Retailers see them in the aisles.They handle the items, carefully consider them ... and then pull out their phones in search of a cheaper price online.
As a brick-and-mortar retailer, it’s easy to hate the internet. The internet can turn a store into an expensive showcase for non-customers — or even an empty storefront as everyone stays home to click on items online.
But seeing it as brick versus click is a recipe for disaster, said Aviation Mall General Manager James Griffith.
“The thing with in-store versus online is, if you’re not doing both, you’re on the outs,” he said.
He advises stores in the mall to get online as a way to draw people to their physical location.
“Many stores online show you what they have in-store, so you don’t have to drive from store to store,” he said.
Price match is becoming popular, too. The goal is to catch those customers before they walk out with that lower price. Eating $10 is better than not selling the product at all, some store owners believe.
Social media sites can draw people in with promotions, and Griffith ran three holiday promotions for stores through the mall’s social media accounts last year.
But there are many stores that aren’t online at all — no website, no Facebook page, sometimes not even a listing on a map.
“We’ve had to help be that tool,” Griffith said.
Those stores are not winning the brick versus click war.
Then there are stores like Target, which is trying to meld its website with its stores. The Aviation Mall Target store recently became a distribution center for online purchases in the region. There are 1,418 Target distribution centers, which allows the company to compete with Amazon on shipping times.
Company-wide, the change last November allowed Target to get more than half of its holiday orders to the customer within two days, said store manager Ben Flint.
“It’s in real time,” Flint said. “We’ll get an order at 3 p.m. It’s potentially at the guest’s house the following morning.”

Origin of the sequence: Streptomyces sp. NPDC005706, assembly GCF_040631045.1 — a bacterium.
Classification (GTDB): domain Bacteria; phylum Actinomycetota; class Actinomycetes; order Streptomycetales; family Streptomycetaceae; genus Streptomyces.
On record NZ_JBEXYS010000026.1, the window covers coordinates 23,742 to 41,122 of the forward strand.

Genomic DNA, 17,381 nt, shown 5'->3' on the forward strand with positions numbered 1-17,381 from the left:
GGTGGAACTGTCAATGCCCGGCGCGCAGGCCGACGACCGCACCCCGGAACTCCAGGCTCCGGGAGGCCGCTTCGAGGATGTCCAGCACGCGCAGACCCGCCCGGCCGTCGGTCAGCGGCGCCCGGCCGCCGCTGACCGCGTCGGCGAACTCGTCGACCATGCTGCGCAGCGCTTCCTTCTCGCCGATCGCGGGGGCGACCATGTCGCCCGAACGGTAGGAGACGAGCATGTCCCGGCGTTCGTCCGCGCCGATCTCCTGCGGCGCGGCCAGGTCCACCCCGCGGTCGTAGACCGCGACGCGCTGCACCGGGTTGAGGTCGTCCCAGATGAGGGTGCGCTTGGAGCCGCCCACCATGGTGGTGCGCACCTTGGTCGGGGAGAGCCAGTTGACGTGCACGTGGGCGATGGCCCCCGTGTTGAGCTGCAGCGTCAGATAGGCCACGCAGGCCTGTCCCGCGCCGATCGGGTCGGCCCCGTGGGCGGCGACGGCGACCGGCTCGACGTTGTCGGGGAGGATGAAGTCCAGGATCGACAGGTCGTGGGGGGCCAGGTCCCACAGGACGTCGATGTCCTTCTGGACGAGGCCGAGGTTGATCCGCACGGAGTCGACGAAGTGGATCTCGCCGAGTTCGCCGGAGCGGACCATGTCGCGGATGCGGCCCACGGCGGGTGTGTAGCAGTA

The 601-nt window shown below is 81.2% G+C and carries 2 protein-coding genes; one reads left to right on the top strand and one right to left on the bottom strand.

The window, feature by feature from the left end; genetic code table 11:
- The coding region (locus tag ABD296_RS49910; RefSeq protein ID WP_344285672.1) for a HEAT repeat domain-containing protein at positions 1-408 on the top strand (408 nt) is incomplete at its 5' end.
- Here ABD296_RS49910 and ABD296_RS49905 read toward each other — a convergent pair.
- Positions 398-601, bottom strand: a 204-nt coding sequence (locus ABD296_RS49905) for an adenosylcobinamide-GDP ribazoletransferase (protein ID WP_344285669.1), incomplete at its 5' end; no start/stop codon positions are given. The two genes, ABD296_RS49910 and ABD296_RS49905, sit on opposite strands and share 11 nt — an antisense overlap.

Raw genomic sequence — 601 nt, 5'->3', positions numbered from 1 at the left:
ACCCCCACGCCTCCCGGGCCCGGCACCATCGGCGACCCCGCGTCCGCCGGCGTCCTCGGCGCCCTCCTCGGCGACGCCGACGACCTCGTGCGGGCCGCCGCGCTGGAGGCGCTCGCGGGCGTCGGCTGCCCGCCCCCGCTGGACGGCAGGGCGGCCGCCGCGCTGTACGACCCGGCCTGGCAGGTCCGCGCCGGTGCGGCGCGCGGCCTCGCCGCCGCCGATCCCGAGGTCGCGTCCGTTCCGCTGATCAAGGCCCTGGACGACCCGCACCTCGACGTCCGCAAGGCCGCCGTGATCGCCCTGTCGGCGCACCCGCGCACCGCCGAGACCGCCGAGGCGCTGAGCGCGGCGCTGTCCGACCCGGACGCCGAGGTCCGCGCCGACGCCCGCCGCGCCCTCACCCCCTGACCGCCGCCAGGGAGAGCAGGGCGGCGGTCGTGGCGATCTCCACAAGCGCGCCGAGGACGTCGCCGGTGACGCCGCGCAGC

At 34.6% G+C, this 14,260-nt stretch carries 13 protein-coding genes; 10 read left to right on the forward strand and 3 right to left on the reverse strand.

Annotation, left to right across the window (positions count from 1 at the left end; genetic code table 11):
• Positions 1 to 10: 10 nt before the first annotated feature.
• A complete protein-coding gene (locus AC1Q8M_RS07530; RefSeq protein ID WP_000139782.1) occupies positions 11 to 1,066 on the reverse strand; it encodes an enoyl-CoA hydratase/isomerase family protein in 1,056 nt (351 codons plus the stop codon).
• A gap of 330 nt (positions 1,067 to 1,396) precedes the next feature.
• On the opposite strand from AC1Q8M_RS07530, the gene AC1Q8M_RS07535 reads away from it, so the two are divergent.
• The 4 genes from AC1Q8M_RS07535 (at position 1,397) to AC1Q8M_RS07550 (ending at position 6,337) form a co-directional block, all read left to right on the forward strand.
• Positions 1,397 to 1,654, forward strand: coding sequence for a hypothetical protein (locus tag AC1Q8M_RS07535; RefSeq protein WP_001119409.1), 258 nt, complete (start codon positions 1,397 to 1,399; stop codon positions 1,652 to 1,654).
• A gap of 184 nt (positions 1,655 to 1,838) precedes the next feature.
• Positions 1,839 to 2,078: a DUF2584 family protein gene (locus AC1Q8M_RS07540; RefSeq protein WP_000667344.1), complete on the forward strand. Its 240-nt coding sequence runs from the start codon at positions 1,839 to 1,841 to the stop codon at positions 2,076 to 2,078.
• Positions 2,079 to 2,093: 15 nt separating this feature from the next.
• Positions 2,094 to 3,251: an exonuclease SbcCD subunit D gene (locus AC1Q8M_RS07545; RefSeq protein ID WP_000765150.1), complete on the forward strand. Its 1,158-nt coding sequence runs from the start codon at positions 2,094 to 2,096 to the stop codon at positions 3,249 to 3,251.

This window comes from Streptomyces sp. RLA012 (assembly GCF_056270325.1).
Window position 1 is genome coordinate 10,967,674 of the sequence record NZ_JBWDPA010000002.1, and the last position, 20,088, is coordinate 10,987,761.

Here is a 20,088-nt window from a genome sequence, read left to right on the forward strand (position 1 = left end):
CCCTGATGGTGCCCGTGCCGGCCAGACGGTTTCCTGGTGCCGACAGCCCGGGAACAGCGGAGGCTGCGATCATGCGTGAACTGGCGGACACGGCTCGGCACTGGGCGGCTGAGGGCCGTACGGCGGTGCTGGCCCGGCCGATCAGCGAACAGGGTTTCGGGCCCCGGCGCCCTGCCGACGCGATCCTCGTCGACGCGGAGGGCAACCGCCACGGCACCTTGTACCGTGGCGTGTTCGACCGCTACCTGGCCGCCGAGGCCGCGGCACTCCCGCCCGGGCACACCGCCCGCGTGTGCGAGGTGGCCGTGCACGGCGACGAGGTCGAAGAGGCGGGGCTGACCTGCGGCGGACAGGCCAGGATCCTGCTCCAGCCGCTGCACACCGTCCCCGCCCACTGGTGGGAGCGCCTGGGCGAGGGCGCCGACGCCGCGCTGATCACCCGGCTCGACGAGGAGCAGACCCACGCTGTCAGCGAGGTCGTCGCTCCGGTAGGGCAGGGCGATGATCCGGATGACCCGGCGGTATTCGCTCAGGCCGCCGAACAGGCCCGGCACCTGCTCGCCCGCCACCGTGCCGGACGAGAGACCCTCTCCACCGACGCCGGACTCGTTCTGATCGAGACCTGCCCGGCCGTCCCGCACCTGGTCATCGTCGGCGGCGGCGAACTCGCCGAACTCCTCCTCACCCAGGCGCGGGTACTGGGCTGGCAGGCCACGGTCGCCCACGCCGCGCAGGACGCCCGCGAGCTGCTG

He hired 20 to 30 more people over the holiday season, beyond his normal holiday hiring, because he needed to ship out so many orders.
He is also aware of the window shoppers who stroll through his store, but he loves them.
“What a great opportunity!” Flint said. “If I can get them in the store, I can sell to them.”
His employees emphasize price match to those who are wielding a smart phone.
“The guest has no reason not to buy here,” he said.
Flint is also trying for a small-store feel. He sends employees to “expert training” in their area. That means that employees who work in the clothing aisles, for example, have been trained on how to put together an outfit from diverse items. Those in food have been taught what foods go well together.
“I’m trying to have personalized service,” he said.
It worked last Christmas.
“Target had an amazing holiday season,” Flint said. While he could not give out numbers for his store, he said it had similar growth to the rest of the company and he expects the store to grow more in 2018.
“We were very pleased with the holiday season,” he said.
Other stores are using online orders to draw in customers by offering free shipping to any store.
At JCPenney, customers must pick up their ordered merchandise by walking to the back of the store, past carefully placed end caps and displays. When they get to the pickup counter, they’re often carrying other items to buy. There’s a cashier there ready to ring them out.